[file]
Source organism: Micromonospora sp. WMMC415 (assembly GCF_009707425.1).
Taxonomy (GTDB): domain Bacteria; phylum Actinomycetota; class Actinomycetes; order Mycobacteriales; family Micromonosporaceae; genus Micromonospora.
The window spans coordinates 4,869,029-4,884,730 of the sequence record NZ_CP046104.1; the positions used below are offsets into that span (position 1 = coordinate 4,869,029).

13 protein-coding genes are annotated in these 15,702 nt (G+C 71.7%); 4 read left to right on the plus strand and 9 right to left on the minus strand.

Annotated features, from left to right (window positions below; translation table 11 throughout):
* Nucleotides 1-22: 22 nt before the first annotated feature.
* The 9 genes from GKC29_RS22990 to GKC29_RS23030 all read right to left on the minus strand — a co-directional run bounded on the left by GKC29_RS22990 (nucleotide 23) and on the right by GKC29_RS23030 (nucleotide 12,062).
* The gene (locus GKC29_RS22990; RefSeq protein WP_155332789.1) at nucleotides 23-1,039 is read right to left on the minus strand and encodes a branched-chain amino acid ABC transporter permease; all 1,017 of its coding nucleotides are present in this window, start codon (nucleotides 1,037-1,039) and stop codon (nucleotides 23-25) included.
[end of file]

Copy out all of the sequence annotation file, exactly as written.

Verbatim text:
Source organism: Micromonospora sp. WMMC415 (assembly GCF_009707425.1).
Taxonomy (GTDB): domain Bacteria; phylum Actinomycetota; class Actinomycetes; order Mycobacteriales; family Micromonosporaceae; genus Micromonospora.
The window spans coordinates 4,869,029-4,884,730 of the sequence record NZ_CP046104.1; the positions used below are offsets into that span (position 1 = coordinate 4,869,029).

13 protein-coding genes are annotated in these 15,702 nt (G+C 71.7%); 4 read left to right on the plus strand and 9 right to left on the minus strand.

Annotated features, from left to right (window positions below; translation table 11 throughout):
* Nucleotides 1-22: 22 nt before the first annotated feature.
* The 9 genes from GKC29_RS22990 to GKC29_RS23030 all read right to left on the minus strand — a co-directional run bounded on the left by GKC29_RS22990 (nucleotide 23) and on the right by GKC29_RS23030 (nucleotide 12,062).
* The gene (locus GKC29_RS22990; RefSeq protein WP_155332789.1) at nucleotides 23-1,039 is read right to left on the minus strand and encodes a branched-chain amino acid ABC transporter permease; all 1,017 of its coding nucleotides are present in this window, start codon (nucleotides 1,037-1,039) and stop codon (nucleotides 23-25) included.